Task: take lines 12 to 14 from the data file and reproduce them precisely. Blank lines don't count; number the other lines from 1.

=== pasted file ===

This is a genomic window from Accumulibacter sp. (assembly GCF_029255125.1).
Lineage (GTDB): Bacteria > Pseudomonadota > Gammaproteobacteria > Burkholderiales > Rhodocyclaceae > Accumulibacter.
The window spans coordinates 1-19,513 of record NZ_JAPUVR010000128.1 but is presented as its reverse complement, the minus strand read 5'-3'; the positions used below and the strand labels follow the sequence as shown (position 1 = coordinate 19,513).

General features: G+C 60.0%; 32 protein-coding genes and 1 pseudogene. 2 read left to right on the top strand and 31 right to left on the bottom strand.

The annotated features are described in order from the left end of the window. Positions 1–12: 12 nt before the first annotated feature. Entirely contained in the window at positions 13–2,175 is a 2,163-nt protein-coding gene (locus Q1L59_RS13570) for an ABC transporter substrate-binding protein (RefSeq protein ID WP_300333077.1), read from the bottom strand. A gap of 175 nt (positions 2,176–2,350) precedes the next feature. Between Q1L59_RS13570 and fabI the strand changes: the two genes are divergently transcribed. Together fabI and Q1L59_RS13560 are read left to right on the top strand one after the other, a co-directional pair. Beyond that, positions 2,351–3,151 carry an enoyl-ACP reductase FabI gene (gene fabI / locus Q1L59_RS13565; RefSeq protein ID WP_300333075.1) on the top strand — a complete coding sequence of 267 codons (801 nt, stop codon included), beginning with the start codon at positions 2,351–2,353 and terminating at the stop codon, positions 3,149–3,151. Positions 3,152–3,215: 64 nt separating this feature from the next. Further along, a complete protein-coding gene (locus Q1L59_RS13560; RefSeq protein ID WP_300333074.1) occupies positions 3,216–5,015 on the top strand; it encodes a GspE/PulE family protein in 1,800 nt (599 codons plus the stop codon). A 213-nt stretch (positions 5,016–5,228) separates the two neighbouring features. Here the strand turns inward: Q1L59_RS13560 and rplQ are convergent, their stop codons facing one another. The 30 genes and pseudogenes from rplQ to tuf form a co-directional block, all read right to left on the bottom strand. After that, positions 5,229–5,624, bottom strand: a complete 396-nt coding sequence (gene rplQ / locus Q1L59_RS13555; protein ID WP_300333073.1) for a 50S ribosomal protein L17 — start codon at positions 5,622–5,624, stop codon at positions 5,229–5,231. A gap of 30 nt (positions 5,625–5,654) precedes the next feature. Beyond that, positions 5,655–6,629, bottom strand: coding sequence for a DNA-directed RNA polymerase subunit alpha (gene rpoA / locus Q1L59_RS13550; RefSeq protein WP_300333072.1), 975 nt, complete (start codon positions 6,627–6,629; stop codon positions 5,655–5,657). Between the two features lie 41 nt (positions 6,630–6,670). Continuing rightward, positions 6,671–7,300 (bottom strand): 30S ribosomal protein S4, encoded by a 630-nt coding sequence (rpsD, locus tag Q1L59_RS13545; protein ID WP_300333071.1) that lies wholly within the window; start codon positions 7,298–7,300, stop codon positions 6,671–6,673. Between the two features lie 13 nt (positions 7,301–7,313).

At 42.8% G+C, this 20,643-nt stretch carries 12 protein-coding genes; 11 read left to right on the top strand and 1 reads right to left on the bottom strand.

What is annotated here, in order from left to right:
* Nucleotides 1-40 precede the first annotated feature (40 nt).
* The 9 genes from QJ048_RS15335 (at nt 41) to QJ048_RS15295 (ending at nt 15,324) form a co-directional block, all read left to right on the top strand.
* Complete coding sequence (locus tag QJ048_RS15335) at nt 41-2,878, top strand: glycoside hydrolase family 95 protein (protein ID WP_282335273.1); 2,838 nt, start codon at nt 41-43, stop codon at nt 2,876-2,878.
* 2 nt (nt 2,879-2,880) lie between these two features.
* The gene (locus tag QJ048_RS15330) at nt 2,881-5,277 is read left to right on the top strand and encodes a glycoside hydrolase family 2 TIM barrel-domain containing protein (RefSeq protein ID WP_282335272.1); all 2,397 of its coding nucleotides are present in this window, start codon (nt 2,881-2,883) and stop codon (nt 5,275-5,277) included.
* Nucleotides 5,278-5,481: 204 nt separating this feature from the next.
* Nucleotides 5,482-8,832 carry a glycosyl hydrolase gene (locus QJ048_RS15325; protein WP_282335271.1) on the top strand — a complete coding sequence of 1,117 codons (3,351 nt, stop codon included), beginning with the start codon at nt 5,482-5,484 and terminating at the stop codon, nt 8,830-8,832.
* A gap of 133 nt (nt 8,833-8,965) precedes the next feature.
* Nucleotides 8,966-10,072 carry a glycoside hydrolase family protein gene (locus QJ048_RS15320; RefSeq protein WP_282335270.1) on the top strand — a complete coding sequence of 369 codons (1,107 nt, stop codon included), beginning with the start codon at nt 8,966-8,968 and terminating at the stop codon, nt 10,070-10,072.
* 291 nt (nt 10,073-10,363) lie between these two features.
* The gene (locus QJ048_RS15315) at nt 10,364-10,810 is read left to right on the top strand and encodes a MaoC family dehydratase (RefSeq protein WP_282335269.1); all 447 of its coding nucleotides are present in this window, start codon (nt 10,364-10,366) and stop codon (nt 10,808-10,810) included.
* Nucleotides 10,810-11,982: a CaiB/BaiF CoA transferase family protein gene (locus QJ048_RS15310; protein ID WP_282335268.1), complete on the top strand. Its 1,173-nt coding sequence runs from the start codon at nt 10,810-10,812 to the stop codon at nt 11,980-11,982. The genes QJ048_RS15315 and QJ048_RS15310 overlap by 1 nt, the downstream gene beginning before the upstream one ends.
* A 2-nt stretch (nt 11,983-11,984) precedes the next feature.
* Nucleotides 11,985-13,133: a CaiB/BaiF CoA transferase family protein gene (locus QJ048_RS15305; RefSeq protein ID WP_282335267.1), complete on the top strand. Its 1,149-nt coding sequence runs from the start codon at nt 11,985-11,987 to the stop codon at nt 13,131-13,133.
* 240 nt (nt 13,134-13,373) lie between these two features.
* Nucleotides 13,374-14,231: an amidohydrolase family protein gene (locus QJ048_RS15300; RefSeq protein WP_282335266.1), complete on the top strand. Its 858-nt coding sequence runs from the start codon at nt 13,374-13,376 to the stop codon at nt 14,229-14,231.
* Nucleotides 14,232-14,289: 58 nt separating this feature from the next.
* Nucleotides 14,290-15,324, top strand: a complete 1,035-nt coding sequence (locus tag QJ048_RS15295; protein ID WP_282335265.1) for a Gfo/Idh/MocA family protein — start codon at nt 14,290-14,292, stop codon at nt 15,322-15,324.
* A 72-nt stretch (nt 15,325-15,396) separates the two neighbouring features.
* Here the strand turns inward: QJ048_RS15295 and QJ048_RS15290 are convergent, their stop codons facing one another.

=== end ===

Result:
* The gene (locus tag QJ048_RS15330) at nt 2,881-5,277 is read left to right on the top strand and encodes a glycoside hydrolase family 2 TIM barrel-domain containing protein (RefSeq protein ID WP_282335272.1); all 2,397 of its coding nucleotides are present in this window, start codon (nt 2,881-2,883) and stop codon (nt 5,275-5,277) included.
* Nucleotides 5,278-5,481: 204 nt separating this feature from the next.
* Nucleotides 5,482-8,832 carry a glycosyl hydrolase gene (locus QJ048_RS15325; protein WP_282335271.1) on the top strand — a complete coding sequence of 1,117 codons (3,351 nt, stop codon included), beginning with the start codon at nt 5,482-5,484 and terminating at the stop codon, nt 8,830-8,832.